Cupla Generator Q's.... efficiencies

Awl --
How do they determine motor or generator efficiency, in industry? Seems to me the only fundamental way to do this would be to have the motor
lift a weight, calculate mgh, and compare to ExI x power factor x time.
Then, for a generator, have the motor drive a generator, measure ExI through a resistor, compare.
How would a diy-er determine motor/generator efficiency?
A related Q: Why don't dynomometers measure generated current through a resistance, rather than calc'ing torque x rpm? Seems to me you would have better control of the load with I^2xR, and varying R.
--
EA




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Existential Angst wrote:

Kind of. But, you can calculate mechanical power with a Prony brake. You either put the motor housing on a bearing and have an arm press on a scale, or have the brake system on bearings and press on the scale. RPM times torque (the weight on the scale) can be converted easily to power.

If the generator is bolted directly to the engine, it is really hard. If you can get the two separated, then the Prony brake system can be cobbled together with really simple stuff, like bathroom scales.

Small dynos are often electrical, and that makes load control and reading power easy. When you get to big dynos, like for car or racing engines, then you have the problem of what to do with hundreds of KW of heat. Water dynos have the same problem, of course, but the water can be cooled with a water-water heat exchanger. A big resistor could also be cooled with water, and the load could be controlled by varying the generator excitation.
Jon
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Energy losses in electromechanical systems all eventually resolve into heat.
Obtain an accurate measurement of how much heat is generated by the system, and subtract that amount from the total input energy--the result is your actual transation efficiency.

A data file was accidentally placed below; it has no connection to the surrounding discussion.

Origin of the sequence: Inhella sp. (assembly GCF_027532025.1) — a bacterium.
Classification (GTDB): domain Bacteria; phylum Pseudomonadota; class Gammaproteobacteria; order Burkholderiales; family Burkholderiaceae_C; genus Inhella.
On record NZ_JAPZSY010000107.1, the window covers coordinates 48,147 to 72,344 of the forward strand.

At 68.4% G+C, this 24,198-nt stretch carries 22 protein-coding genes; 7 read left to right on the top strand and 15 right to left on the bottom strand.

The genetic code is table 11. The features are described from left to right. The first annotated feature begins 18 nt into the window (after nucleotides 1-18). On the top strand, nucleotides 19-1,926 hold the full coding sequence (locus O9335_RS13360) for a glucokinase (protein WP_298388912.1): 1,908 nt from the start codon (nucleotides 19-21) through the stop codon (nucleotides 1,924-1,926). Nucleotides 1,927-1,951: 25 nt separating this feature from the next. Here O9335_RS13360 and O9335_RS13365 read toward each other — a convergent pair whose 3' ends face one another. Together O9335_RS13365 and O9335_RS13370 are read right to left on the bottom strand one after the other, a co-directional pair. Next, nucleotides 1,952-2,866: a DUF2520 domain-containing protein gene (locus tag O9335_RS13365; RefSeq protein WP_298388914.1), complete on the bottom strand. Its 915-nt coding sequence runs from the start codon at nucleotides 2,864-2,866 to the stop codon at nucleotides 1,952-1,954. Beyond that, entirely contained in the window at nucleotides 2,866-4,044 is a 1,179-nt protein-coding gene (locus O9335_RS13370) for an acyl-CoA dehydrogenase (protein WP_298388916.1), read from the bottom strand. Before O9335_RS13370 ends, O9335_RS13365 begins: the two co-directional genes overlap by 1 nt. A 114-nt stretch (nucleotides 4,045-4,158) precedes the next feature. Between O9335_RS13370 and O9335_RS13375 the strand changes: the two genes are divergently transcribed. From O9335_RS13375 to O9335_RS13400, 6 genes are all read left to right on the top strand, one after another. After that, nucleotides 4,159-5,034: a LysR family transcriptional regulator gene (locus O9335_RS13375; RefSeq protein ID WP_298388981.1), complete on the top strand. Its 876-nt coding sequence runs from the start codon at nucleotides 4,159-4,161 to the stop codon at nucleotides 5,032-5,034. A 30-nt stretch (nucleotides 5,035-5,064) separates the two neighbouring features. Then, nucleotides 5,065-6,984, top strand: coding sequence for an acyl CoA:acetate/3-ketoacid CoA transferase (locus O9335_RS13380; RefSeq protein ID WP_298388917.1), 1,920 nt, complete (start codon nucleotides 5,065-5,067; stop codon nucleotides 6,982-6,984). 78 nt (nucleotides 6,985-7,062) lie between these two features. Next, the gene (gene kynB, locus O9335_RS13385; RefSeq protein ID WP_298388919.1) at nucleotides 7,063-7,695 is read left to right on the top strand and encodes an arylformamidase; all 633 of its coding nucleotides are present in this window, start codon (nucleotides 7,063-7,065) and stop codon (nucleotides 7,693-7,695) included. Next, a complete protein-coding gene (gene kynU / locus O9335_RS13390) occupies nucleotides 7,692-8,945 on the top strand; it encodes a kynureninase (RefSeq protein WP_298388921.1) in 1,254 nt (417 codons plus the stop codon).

IOW, if it acts like a giant space heater or the motor generator set gets so hot that you could cook a friggen egg on it then unless it's cold in the shop or you have eggs to cook......
FWIW: where electric space heating is used, there's no advantage to using compact flourescents except perhaps during summertime when it will cut down on the need for air conditioning.
--



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Indeed. And reversible electric ceiling fans are a shop's best friend....
The only way I can see anyone really assessing true motor efficiency is with mgh, and a true wattmeter -- or an oscilloscope. Shaft hp is a measure of physical work/power, so it must somehow be measured, and compared to total energy input. Possible in a diy shop, I spose, but not in mine.
I spose I could call up Baldor and ask them how they determined their top motors are 98% efficient.
--
EA


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As a practical matter, this is almost impossible to do. That's why real-world dynamometers have relied on mechanical measurements of torque and direct measurement of rpm, for many decades. They still do, although the acceleration type has become popular for small motors, up to 50 hp or so. Cheap computers make them very practical.
But among standard types of dynos, used for measuring horsepower at a fixed motor speed, even the ones driving generators usually just use the generator as a brake. If you measure electrical output, and use it as a proxy for shaft horsepower, allowing for losses, you have to calibrate the thing, frequently, against a mechanical dyno that works on the Prony brake principle.
--
Ed Huntress



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Ed Huntress wrote:

Good to have you back, Ed...
--

Richard Lamb

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Gee, thanks, Richard.
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Ed Huntress



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